We ushered in fall yesterday. After several days of temperatures that were no lower than 98 degrees, yesterday was a welcomed change. The wind blew briskly through the windows, the house is decorated with lovely oranges and yellows and the quilt was spread perfectly in the front yard, surrounded by friends. It was as if this autumnal season never truly left us.
I'm so excited to be here, at this place of crisp, fresh, new beginnings. For the last several years and especially the year leading up to the present, every season has been tainted by something from the start. But not fall. Not this year. Not now.
Now, life is simple and relaxed.
Despite the hard and the muck (the crying, seizing, jerking of Mabel), these days are typical and adjustable. There is a sense of relaxing, a sense of calm. Inside of myself, especially, I am liberated and the burdens that I once carried without even knowing I was doing so, have been lifted. Right now, in this beginning of fall, I feel a portion of myself coming forth that I have never quite felt before.
This week Mabel had two appointments. She hasn't seen Dr. S since before he diagnosed her last July. When he saw her just a few days ago he couldn't get over how long and thin she was but also how much more she is jerking, which is obviously the cause. Mabel cried the entire hour and a half that we were with him, which in a way was good. He acted like he would help be persistent in getting the cry stopped. He looked her over very well and all in all still acts completely perplexed by her. He still believes that she has an unspecified form of NCL/batten disease but he isn't convinced that there isn't a secondary syndrome or disease lurking or that we still haven't quite gotten to the bottom of this one. This gets tricky because:
-there are only so many known genes that we can test for to confirm batten disease.
-most of the known genes are for the types that affect older children.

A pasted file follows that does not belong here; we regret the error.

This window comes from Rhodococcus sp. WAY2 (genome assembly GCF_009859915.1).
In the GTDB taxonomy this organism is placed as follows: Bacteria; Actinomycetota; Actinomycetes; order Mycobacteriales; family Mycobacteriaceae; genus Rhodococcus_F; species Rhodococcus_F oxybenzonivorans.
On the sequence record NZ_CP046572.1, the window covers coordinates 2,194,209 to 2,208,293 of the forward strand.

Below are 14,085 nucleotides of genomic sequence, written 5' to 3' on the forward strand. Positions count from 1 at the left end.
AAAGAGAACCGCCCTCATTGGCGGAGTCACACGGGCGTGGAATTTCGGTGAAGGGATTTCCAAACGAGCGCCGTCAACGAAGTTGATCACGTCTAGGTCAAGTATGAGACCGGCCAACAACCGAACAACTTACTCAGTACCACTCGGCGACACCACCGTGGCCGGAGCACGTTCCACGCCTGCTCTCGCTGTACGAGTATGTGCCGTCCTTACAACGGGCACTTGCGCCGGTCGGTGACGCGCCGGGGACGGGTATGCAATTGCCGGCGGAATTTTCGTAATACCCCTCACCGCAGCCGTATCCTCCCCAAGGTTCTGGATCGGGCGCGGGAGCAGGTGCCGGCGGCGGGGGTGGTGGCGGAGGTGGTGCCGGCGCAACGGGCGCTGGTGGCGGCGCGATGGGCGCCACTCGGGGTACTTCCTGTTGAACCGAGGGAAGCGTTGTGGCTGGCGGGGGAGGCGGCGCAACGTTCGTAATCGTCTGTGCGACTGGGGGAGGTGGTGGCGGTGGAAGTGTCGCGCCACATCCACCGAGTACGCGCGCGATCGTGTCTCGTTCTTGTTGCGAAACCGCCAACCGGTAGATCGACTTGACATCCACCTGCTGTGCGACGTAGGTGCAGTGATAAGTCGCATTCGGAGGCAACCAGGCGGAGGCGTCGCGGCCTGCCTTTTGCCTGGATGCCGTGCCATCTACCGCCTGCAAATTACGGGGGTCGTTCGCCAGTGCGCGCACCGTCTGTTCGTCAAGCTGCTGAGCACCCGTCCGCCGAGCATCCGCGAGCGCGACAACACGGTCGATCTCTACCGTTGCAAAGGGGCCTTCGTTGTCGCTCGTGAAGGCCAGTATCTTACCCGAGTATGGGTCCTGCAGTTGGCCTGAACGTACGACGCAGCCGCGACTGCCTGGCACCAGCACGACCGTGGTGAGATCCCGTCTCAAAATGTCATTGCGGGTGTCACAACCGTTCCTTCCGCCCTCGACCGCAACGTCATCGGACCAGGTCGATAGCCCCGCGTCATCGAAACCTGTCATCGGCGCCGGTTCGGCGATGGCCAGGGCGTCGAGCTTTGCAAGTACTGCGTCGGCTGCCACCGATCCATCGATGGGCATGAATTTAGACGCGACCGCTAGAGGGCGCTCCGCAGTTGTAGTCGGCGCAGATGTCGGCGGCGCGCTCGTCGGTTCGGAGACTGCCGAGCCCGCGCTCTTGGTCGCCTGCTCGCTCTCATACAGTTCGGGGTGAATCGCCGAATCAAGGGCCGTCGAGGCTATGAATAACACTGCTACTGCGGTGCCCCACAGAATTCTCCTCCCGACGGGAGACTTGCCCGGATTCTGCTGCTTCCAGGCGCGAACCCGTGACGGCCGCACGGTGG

-even the gene sequencing doesn't pick up every mutation or change in a specific gene.
-we may still never know where this all stems from in Mabel's body.
So, while we were there I allowed Dr. S to do a skin biopsy, not only to confirm NCL in Mabel but also because it could help us put aside any other possibilities of anything else going on. Needless to say, even if she had another disease it would be so incredibly similar to NCL that the end result would be the same.
Mabel is very sick. She isn't getting better. Her brain is deteriorating. And she will die.
But while she is here and her cells are alive, they are full of information. Valuable information that will be crucial for Nora and Braden someday and it has always been my goal to equip them with as much information as I can possibly give them from this point forward.
So that appointment was overwhelming and not encouraging, though none of them are at this point. In the same day we saw Dr. K, who is Mabel's neurologist and her longest specialist. Short and sweet, we left with a couple of medication change ideas to help with the cry but I'm not sure that they will work. If they don't, we heard some different options and will have to deeply consider them from this point on. Mabel cannot live in pain or even with this type of irritability any more. It isn't right. It isn't fair.
And we're both exhausted.
So our week started hot, was overwhelming halfway through and ended cool and refreshing.
To be honest, that about sums up the entirety of my life up until this exact point, and that is all ok. There is something so beautiful in the heat, in the discomfort and in the glory of the new. I am so thankful for every single bit of it.
So So glad to see you're face.